SALFORD QUAYS, United Kingdom—When Shen Yun Performing Arts gave its final performance in the U.K. on April 1 at The Lowry, it left audience members feeling they had experienced something extraordinary.
Beyond the vibrantly colourful costumes, the skill and grace of the classical Chinese dancers, and the soaring orchestral music that combines Eastern and Western instruments, the inner meanings of China’s divinely inspired culture shone through.
Kirsty Evans, a university lecturer in tourism, said that while she and her husband often go to see theatre shows, nothing was quite the same as Shen Yun. “It feels very special; it feels very different, very, very unique. It’s more than just a series of dances. It’s really lovely,” she said.
“You could look at it very objectively and you could say it’s very athletic … and it’s very graceful in its style, but there’s something else,” she added.
“It’s more than just a dance, it’s more than just the performing arts—there’s something very ancient almost, very old in the movements that they have.”
As Shen Yun Performing Arts explain on their website, classical Chinese dance has been passed down over thousands of years, acting as a vessel in which to carry the values and beliefs of ancient China. Though the Chinese Communist Party has tried to destroy this heritage over the last 60 years, Shen Yun is bringing it back to life in a visually and emotionally striking way.
“There is a real fluidity of their movements … it’s very supple, it’s very light, but it’s very strong at the same time. It’s really, really mesmerising to watch, very beautiful,” said Mrs. Evans, who practises tai chi.
“To have that level of control but fluidity at the same time, it’s a real skill and real art form.”
Shen Yun’s dancers train at the prestigious Fei Tian Academy of the Arts in New York, where they learn the specific postures and physical expressions of classical Chinese dance, as well as practising inner spiritual growth to enable them to fully embody the feelings and values expressed through the dances.
A hallmark of a Shen Yun performance is the story-based dances, which retell classic legends and tales of heroes and villains from history and literature up to the modern day. The highly expressive nature of classical Chinese dance is able to perfectly capture the feelings of the characters and the moral essence of the story.
“I’m getting drawn into the stories, and that’s great story telling if you really believe what’s happening on stage,” said Mrs. Evans. “They’re kind of almost the fairy tales that we would tell our children that teaches them morals and teaches them certain life lessons.”
It was the spiritual depth of the performance that most touched Bill and Meg Firth, particularly the lyrics of “Fulfilling My Dream” sung by tenor Tian Ge.
“The spirituality came over with the tenor and we thank him for that because he actually put into words what a lot of us were feeling,” said Mr. Firth, who is an industrial product designer.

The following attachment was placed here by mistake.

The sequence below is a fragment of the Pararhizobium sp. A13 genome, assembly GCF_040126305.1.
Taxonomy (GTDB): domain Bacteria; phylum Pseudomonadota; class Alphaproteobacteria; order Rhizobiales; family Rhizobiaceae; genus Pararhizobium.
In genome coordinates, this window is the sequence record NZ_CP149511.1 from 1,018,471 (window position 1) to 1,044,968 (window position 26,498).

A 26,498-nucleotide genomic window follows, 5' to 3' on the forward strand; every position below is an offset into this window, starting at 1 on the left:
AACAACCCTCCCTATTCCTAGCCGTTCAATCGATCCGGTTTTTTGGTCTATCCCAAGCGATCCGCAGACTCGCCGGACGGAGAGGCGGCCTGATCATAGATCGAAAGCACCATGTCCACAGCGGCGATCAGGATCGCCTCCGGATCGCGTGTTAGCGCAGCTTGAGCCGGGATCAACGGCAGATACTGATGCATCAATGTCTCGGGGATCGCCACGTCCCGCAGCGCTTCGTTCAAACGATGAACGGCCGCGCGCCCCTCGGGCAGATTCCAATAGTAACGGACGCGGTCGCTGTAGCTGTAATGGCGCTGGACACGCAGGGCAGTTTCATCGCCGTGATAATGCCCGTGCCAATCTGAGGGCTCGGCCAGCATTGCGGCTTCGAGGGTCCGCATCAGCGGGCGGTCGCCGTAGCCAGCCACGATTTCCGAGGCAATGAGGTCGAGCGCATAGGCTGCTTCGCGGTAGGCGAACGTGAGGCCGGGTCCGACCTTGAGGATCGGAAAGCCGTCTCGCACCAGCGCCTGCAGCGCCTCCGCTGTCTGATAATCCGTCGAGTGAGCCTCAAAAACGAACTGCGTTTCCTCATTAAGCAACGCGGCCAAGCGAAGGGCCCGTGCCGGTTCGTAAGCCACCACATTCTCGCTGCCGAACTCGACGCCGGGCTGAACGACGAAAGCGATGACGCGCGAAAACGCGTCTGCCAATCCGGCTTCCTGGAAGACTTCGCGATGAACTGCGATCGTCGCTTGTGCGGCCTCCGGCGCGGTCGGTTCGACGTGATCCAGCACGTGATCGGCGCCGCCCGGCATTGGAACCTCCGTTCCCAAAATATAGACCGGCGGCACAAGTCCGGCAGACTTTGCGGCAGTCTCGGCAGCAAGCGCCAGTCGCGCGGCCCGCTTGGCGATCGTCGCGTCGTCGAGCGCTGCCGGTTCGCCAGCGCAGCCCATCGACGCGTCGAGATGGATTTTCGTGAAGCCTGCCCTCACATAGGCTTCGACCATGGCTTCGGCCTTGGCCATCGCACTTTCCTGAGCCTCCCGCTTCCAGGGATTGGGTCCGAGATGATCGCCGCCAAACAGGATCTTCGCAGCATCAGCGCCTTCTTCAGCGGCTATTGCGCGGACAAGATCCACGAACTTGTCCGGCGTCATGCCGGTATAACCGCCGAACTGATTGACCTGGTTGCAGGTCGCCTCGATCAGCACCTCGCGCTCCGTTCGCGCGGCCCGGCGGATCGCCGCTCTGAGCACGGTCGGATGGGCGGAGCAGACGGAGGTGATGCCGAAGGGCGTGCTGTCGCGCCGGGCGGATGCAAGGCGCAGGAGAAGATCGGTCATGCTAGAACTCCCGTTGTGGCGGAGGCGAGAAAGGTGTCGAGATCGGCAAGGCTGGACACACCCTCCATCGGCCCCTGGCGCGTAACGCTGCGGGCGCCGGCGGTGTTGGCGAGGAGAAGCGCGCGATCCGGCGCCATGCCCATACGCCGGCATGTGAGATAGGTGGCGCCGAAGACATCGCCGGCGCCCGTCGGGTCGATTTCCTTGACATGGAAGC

“I’d love the words of them, I really would. They were just absolutely incredible. They were just beautiful, really lovely,” Mrs. Firth said.
Both Mr. and Mrs. Firth could see parallels between their beliefs and those of ancient China.
“We’re actually on a path of listening to one another and trying to understand what we have in common rather than what we don’t have in common,” Mr. Firth said. “For all the miles between here and China, it’s quite a moving experience to hear him sing and to read on the screen what he was saying.”
Shen Yun incorporates a digital animated backdrop that transports audiences through time and space and even to heavenly realms. The dancers interact with the screen to stunning effect, drawing the audience into the scenes.
Mr. Firth said he really felt a part of the performance and not just a spectator. “I felt that they had involved us, the audience, because the applause surely showed that, people applauding from the heart, and it was terrific to hear the spontaneity of people saying ‘wow’,” he said.
Mr. Firth also recognised the uniqueness of Shen Yun.
“In a way we are all a bit divine, because we’re not cats and dogs and horses and things, so we have an appreciation of something that’s special, and I think it’s the appreciation of something that’s special that moved me tonight,” Mr. Firth said.
“I watched [this] very special show and I wasn’t just watching people jumping about on the stage. I was taking a message of beauty and charm and grace. I shan’t forget tonight very easily; it was superb, absolutely splendid.”
Reporting by NTD Television, Debbie Mumford & Kat Piper.
New York-based Shen Yun Performing Arts has four touring companies that perform around the world. For more information, visit ShenYunPerformingArts.org.
Epoch Times considers Shen Yun Performing Arts the significant cultural event of our time. We have proudly covered audience reaction since Shen Yun’s inception in 2006.